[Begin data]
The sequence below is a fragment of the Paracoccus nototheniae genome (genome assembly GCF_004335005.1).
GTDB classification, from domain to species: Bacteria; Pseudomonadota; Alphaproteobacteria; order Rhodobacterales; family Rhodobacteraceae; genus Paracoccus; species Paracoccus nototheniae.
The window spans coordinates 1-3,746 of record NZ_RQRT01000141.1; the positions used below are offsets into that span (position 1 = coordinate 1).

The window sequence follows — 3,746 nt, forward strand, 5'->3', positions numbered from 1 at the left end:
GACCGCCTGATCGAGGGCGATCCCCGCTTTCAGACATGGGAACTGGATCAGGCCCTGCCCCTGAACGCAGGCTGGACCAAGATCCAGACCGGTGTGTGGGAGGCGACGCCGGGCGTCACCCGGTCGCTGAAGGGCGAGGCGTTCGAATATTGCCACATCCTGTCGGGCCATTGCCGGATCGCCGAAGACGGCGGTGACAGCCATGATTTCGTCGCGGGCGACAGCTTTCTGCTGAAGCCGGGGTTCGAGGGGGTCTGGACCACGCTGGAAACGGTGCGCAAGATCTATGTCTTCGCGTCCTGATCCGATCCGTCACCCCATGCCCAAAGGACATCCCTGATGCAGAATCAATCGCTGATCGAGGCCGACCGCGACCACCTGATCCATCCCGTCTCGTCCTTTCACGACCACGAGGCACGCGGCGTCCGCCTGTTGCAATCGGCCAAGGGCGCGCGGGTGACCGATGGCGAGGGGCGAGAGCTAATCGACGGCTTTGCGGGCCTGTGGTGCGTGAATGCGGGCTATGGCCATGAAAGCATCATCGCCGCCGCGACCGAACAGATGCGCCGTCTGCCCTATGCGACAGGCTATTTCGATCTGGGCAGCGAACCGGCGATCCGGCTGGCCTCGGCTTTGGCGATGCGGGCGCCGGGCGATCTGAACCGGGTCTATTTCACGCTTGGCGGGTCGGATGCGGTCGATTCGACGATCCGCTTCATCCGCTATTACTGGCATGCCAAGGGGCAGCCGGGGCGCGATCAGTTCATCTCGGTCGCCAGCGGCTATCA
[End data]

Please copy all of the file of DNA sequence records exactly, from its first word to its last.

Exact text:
The sequence below is a fragment of the Paracoccus nototheniae genome (genome assembly GCF_004335005.1).
GTDB classification, from domain to species: Bacteria; Pseudomonadota; Alphaproteobacteria; order Rhodobacterales; family Rhodobacteraceae; genus Paracoccus; species Paracoccus nototheniae.
The window spans coordinates 1-3,746 of record NZ_RQRT01000141.1; the positions used below are offsets into that span (position 1 = coordinate 1).

The window sequence follows — 3,746 nt, forward strand, 5'->3', positions numbered from 1 at the left end:
GACCGCCTGATCGAGGGCGATCCCCGCTTTCAGACATGGGAACTGGATCAGGCCCTGCCCCTGAACGCAGGCTGGACCAAGATCCAGACCGGTGTGTGGGAGGCGACGCCGGGCGTCACCCGGTCGCTGAAGGGCGAGGCGTTCGAATATTGCCACATCCTGTCGGGCCATTGCCGGATCGCCGAAGACGGCGGTGACAGCCATGATTTCGTCGCGGGCGACAGCTTTCTGCTGAAGCCGGGGTTCGAGGGGGTCTGGACCACGCTGGAAACGGTGCGCAAGATCTATGTCTTCGCGTCCTGATCCGATCCGTCACCCCATGCCCAAAGGACATCCCTGATGCAGAATCAATCGCTGATCGAGGCCGACCGCGACCACCTGATCCATCCCGTCTCGTCCTTTCACGACCACGAGGCACGCGGCGTCCGCCTGTTGCAATCGGCCAAGGGCGCGCGGGTGACCGATGGCGAGGGGCGAGAGCTAATCGACGGCTTTGCGGGCCTGTGGTGCGTGAATGCGGGCTATGGCCATGAAAGCATCATCGCCGCCGCGACCGAACAGATGCGCCGTCTGCCCTATGCGACAGGCTATTTCGATCTGGGCAGCGAACCGGCGATCCGGCTGGCCTCGGCTTTGGCGATGCGGGCGCCGGGCGATCTGAACCGGGTCTATTTCACGCTTGGCGGGTCGGATGCGGTCGATTCGACGATCCGCTTCATCCGCTATTACTGGCATGCCAAGGGGCAGCCGGGGCGCGATCAGTTCATCTCGGTCGCCAGCGGCTATCA